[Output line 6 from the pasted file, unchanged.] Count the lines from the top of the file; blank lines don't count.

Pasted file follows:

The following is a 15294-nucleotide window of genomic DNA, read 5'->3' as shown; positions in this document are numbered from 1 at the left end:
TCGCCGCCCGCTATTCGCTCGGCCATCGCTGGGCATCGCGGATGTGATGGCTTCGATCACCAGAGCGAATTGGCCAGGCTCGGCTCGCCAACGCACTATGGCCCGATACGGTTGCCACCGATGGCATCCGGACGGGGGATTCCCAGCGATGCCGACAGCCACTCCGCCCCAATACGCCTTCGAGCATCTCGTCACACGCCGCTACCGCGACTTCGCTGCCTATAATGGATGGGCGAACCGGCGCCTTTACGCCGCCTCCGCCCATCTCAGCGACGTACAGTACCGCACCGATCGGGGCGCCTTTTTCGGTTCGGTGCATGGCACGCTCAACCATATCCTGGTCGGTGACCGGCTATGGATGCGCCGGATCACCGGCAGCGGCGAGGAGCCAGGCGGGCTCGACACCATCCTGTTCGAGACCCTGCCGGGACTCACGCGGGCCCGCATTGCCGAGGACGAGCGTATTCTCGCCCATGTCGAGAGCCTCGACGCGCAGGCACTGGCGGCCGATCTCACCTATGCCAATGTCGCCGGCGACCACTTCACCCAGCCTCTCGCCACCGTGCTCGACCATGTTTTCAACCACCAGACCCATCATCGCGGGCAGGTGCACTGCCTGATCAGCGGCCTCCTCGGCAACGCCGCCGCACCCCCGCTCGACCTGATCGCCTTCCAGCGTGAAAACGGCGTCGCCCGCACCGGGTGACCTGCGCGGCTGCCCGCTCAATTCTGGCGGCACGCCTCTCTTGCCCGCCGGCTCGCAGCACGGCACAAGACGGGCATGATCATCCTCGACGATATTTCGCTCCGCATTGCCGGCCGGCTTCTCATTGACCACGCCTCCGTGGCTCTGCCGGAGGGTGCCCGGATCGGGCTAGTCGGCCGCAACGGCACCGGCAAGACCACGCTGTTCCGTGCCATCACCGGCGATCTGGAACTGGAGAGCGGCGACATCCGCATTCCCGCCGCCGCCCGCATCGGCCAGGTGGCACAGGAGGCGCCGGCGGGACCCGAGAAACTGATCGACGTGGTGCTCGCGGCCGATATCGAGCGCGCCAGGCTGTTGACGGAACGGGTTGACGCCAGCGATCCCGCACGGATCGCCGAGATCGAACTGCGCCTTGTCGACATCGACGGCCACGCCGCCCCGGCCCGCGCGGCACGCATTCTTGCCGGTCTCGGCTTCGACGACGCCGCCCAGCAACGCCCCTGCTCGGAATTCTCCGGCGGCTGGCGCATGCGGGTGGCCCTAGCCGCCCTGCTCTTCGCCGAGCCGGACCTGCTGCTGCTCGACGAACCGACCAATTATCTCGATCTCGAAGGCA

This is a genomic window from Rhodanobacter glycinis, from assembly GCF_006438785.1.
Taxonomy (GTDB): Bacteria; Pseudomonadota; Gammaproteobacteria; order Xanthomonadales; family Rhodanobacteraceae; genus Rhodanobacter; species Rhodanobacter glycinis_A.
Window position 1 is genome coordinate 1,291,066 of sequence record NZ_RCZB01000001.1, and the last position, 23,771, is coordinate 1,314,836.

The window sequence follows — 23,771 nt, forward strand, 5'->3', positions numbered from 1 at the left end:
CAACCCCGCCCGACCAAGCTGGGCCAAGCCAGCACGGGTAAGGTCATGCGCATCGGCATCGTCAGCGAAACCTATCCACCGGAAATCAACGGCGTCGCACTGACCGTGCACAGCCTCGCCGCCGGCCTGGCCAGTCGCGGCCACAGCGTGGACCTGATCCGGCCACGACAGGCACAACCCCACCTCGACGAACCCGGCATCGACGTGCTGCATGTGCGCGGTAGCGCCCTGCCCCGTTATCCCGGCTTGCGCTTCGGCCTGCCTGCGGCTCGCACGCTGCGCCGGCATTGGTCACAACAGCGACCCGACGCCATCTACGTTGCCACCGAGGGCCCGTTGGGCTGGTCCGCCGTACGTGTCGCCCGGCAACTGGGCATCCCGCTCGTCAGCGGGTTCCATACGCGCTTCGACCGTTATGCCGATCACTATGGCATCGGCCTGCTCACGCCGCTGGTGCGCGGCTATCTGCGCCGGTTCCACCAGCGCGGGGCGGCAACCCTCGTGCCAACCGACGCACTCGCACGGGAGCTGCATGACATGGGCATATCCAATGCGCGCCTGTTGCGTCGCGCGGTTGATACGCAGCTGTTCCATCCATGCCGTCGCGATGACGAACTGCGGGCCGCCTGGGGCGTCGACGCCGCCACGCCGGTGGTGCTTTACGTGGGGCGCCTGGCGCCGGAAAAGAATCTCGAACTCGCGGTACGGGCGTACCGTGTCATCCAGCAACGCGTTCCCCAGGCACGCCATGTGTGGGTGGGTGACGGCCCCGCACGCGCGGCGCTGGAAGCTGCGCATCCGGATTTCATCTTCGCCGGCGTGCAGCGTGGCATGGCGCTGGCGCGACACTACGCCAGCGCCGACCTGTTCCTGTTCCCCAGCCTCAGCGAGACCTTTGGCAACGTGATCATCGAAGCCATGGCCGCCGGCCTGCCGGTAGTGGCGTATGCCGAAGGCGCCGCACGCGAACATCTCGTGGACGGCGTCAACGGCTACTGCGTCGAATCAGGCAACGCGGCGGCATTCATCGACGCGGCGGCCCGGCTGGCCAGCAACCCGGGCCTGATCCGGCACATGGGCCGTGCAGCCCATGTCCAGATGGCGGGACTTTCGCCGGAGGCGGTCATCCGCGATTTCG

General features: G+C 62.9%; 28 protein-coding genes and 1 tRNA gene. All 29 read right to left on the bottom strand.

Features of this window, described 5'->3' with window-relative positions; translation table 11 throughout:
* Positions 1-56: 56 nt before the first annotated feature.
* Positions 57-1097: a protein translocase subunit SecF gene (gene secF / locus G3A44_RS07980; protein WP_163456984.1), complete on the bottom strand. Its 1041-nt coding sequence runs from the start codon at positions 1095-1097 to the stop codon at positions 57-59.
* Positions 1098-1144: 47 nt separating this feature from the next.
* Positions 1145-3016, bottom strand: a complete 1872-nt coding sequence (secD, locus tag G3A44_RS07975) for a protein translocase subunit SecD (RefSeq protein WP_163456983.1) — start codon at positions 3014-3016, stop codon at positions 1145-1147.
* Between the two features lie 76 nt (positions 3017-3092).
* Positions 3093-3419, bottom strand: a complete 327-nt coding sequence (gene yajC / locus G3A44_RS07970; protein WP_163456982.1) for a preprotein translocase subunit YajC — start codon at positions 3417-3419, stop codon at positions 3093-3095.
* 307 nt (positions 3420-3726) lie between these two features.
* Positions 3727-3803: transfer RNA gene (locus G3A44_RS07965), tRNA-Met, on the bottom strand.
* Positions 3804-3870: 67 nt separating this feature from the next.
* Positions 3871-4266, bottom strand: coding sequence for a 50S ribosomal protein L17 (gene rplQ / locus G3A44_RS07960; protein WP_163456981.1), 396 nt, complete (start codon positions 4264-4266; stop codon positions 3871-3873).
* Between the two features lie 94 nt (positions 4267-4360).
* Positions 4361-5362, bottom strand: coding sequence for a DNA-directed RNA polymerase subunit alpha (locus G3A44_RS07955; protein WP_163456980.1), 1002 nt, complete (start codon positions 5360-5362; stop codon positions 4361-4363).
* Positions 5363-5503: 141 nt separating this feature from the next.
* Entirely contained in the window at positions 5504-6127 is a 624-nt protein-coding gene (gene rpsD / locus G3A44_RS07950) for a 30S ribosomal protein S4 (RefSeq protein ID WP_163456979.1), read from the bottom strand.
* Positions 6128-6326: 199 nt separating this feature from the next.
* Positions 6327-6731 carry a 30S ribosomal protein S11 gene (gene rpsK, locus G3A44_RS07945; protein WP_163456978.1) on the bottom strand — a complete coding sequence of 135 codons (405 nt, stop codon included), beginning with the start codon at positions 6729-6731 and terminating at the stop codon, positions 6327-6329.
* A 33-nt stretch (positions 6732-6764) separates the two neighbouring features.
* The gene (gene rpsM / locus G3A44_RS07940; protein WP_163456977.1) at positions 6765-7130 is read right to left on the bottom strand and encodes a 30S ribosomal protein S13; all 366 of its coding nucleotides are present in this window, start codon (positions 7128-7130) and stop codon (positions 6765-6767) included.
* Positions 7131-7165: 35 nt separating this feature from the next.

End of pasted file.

The window sequence follows — 23,771 nt, forward strand, 5'->3', positions numbered from 1 at the left end: